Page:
Date: January 8, 2009 | Story: Sarah Kinser |
Diagnosed with leukemia at the age of four, Job McCully of Bigelow survived chemotherapy, radiation treatments and a bone marrow transplant before starting elementary school. Though the treatments saved his life, they also severely damaged his fragile lungs, and in February 2007, Job’s condition rapidly deteriorated when he was diagnosed with a fungal lung infection. The likely source: Job’s own home.
His mother Tina explains that the family’s 50-year-old house was plagued by mold and mildew. “When the house was constructed, they built it into the hillside, but they weren’t concerned with drainage,” she says. “Water was running down the hill and sitting under the house.” Amid worries over Job’s critical condition, which they learned would require a lung transplant and an extended hospital stay, the McCullys now had to find a safe home for their son.
Fans of the ABC television program Extreme Makeover: Home Edition, the McCullys’ friends were convinced that they could get them selected for the home renovation show. “They got everybody to send in letters within ten days,” Tina says. “We later learned that their volume of mail actually shut down ABC’s mailroom.”
The network contacted homebuilder Jack Wilson of Woodhaven Homes, and the experienced builder, whose past projects include the Country Club of Arkansas and Majestic Pointe in Maumelle, didn’t shy away from the fast, large-scale project. “We had approximately 30 days from the time they contacted us to be ready to build,” he says. “Within a matter of hours, we had ABC people at our business helping us with strategy and getting us the information we needed to be able to move forward.”
On a morning in mid-August 2008, the McCullys’ prayers were answered as they were greeted by a team of volunteers, contractors, builders and camera crews outside their home ready to work. “You have all this hope that it’s going to happen, but you just don’t know for sure until the work crews arrive,” Tina says. The build week was a whirlwind of activity, and while the McCullys received a much-needed vacation in California, crews worked around the clock to demolish their old home, construct a new foundation on their property and build a completely new house from the ground up. “We actually built the home in 98 hours,” Jack says. “We had never done anything similar to that before, and we found out that anything is possible if you get the right people together.”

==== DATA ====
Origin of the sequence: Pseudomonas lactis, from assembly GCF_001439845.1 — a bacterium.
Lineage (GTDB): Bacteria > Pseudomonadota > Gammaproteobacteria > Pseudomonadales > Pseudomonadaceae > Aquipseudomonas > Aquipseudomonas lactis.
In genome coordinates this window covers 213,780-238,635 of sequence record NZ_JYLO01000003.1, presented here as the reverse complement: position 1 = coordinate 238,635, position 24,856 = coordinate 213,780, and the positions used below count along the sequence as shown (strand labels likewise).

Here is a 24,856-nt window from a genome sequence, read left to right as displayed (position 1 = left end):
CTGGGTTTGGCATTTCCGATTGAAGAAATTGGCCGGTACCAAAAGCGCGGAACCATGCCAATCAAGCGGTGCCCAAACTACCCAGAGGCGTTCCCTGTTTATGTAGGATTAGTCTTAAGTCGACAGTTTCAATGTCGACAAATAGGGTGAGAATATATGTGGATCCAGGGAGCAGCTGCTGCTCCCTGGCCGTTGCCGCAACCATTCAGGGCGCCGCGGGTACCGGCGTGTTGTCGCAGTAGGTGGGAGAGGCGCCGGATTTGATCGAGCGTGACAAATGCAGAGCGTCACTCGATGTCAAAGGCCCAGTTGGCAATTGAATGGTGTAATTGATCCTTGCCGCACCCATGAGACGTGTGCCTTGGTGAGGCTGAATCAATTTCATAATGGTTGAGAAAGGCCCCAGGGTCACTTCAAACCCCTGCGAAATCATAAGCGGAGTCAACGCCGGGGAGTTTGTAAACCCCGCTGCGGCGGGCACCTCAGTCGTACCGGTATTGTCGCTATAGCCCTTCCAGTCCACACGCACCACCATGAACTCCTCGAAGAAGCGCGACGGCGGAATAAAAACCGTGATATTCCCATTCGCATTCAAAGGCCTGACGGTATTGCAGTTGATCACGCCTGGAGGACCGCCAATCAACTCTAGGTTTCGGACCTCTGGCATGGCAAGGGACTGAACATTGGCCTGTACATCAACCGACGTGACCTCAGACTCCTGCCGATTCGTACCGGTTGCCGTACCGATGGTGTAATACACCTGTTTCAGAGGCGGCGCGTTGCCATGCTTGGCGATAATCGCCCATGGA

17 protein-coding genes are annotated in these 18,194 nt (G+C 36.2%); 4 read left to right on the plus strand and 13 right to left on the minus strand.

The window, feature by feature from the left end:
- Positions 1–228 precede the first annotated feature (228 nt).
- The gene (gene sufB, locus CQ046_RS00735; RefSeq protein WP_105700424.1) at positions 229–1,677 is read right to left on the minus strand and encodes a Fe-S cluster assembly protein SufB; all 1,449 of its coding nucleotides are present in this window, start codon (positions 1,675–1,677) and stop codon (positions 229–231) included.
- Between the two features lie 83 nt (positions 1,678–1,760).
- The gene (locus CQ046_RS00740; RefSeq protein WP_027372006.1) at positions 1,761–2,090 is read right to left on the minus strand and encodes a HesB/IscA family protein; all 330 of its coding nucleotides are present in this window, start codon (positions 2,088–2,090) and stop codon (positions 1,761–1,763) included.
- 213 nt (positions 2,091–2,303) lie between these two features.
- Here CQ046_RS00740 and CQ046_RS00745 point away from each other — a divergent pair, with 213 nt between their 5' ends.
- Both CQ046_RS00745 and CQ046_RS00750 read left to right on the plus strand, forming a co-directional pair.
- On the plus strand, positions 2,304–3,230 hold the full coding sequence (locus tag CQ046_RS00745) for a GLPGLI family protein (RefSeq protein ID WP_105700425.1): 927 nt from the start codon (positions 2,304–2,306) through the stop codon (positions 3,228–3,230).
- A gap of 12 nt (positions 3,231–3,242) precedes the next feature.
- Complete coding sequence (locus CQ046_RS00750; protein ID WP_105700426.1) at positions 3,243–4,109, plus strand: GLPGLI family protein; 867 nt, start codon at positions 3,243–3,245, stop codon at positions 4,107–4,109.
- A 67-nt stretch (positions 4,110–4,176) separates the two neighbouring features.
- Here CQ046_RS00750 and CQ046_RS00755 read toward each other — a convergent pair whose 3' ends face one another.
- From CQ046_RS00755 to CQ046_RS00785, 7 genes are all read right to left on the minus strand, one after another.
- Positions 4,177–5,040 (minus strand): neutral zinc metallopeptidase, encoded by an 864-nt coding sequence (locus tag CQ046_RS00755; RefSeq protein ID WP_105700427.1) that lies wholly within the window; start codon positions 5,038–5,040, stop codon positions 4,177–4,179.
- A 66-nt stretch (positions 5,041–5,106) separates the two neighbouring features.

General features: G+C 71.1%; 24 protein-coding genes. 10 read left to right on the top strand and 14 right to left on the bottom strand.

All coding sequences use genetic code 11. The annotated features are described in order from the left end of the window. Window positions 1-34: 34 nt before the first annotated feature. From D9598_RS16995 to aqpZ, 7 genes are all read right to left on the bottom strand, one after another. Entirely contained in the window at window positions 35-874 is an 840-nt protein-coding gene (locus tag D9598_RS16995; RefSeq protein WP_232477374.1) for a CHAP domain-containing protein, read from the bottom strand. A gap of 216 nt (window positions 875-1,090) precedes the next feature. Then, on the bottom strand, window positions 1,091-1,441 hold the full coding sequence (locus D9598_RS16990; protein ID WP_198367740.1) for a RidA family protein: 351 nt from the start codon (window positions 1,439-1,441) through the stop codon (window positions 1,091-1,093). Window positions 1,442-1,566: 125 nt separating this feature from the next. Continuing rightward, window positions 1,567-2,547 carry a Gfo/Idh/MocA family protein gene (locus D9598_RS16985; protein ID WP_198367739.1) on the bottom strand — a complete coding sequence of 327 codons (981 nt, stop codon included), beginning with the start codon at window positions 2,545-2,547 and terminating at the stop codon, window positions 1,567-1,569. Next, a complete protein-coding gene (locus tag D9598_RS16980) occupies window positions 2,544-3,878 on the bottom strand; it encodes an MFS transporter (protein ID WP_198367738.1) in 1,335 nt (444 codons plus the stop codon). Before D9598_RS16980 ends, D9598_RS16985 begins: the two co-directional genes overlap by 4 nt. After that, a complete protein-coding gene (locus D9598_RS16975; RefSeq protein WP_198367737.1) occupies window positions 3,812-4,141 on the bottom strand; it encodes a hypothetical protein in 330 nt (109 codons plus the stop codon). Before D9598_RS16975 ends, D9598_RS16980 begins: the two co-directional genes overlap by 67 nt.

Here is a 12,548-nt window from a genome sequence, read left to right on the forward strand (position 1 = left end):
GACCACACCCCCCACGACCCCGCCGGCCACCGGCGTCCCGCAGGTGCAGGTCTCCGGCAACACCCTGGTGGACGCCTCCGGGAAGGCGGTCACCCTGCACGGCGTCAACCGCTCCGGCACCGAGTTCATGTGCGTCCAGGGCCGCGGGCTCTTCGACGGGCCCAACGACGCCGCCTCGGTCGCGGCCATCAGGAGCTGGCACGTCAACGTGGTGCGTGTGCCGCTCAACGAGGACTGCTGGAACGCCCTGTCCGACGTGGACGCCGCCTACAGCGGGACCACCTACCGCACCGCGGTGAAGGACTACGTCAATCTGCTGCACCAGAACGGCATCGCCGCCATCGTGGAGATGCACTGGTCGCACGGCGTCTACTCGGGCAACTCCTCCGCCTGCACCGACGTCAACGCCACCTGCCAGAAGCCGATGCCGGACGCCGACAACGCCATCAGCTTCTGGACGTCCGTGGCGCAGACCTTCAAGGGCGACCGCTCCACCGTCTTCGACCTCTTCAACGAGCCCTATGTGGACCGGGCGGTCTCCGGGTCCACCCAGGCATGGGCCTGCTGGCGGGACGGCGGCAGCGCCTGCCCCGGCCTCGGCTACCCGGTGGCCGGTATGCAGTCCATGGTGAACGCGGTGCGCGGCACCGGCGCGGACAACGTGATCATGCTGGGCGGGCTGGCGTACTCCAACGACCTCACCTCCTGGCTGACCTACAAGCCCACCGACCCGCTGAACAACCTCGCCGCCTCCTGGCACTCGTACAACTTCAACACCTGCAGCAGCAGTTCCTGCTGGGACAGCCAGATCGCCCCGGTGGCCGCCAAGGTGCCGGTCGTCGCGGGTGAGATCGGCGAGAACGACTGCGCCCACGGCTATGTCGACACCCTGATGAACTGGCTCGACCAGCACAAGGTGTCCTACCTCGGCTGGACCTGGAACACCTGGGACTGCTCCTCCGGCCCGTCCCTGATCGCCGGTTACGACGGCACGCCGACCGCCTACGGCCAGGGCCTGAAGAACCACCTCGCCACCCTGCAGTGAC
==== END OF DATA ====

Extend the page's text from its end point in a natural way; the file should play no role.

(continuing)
The most remarkable part of the process, apart from the sheer speed with which the home was constructed, was the generosity of the vendors and volunteers who participated in the project. “Probably 80 to 85 percent of the building materials were donated by local people,” Jack says. “We had people lining up to participate. I’ve never seen as many people step forward and be a part of something. It was really heartwarming to watch.” Arkansas-based retailers like I.O. Metro, Cynthia East Fabrics, National Home Centers, Angelfish Studios and a host of others gave freely of their time and supplies.
The home itself, which Jack describes as an eclectic re-interpretation of the French country style, features an open floor plan perfect for a family with young children, because the kitchen is open to the great room with areas for family seating, a dining table and an office. “It seems like we’re together more as a family,” Tina says. The custom-designed bedrooms created for Job and his sister Nicole are testaments to the personalization and attention to detail from the crews.
Job’s pirate-themed getaway is constructed like the deck of a ship, complete with a fiber-optic ceiling to resemble a starry sky above the ocean. Six 32-inch, flat-screen televisions line the walls and play a specially designed video program, making the screens appear to be portholes overlooking the ocean on one side and the shoreline on the other. “I’ll never forget the look on Job’s face when they came home, and he got to see his house,” said Jack. “From age four to 10, he spent most of his time in the hospital, and it’s neat to see him have his own space.” Woodhaven Homes has set up a fund to benefit the McCully family. To make a donation, visit any branch of Community Bank, First State Bank or Twin City Bank.
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